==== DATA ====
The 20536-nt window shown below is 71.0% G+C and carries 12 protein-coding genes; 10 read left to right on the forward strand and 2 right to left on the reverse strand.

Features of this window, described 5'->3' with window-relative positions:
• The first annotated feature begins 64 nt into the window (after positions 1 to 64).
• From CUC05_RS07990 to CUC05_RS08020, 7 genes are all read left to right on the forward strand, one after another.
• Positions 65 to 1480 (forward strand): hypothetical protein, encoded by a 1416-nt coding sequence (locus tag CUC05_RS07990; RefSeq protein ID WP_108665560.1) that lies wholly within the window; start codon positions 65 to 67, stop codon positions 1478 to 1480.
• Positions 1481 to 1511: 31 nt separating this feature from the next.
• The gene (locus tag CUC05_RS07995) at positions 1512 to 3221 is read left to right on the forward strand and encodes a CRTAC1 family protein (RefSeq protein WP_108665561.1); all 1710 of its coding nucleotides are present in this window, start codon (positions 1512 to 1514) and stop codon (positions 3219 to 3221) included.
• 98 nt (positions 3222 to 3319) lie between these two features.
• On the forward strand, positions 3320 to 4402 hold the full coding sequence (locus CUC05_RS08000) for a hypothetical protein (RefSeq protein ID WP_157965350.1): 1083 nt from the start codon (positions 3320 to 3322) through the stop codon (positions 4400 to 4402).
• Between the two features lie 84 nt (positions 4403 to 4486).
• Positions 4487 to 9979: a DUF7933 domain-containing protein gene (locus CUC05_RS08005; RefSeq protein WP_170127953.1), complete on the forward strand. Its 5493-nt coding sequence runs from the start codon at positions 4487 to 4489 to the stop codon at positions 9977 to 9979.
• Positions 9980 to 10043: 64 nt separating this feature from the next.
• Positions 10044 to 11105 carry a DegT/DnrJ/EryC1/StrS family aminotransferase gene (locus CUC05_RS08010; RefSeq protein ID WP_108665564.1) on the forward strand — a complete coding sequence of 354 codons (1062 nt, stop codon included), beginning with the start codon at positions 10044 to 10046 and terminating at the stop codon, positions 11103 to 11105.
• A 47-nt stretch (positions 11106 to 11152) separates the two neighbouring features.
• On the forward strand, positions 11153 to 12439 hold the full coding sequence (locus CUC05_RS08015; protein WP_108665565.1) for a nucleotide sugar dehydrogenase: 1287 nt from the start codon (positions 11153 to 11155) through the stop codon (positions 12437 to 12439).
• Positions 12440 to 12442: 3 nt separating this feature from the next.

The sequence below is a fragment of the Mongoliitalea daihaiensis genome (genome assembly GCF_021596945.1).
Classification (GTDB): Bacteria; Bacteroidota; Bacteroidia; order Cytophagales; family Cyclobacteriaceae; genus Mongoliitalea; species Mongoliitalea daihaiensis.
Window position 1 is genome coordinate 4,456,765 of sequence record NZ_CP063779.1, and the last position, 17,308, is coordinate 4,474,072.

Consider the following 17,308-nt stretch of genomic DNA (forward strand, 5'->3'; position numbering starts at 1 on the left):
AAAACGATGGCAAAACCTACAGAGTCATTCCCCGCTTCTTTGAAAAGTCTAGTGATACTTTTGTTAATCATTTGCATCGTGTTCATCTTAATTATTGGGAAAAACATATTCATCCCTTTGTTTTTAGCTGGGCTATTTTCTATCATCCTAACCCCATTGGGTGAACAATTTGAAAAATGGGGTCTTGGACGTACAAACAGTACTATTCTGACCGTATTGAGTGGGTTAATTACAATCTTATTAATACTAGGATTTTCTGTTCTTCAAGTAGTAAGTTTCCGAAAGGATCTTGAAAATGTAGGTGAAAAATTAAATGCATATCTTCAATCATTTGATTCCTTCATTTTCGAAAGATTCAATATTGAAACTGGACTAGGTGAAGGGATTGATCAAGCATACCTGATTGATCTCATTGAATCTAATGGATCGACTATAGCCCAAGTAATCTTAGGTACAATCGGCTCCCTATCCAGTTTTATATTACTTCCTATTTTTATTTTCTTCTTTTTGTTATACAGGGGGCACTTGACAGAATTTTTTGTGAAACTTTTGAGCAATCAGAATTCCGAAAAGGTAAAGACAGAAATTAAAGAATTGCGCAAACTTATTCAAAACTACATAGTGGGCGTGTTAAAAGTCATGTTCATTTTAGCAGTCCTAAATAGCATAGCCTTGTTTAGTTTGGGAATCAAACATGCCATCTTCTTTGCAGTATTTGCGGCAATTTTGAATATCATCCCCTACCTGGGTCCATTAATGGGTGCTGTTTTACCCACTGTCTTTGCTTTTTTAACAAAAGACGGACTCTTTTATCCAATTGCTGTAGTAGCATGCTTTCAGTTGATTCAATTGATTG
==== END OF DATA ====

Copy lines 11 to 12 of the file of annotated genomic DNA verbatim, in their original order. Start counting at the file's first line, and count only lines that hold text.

• Positions 4487 to 9979: a DUF7933 domain-containing protein gene (locus CUC05_RS08005; RefSeq protein WP_170127953.1), complete on the forward strand. Its 5493-nt coding sequence runs from the start codon at positions 4487 to 4489 to the stop codon at positions 9977 to 9979.
• Positions 9980 to 10043: 64 nt separating this feature from the next.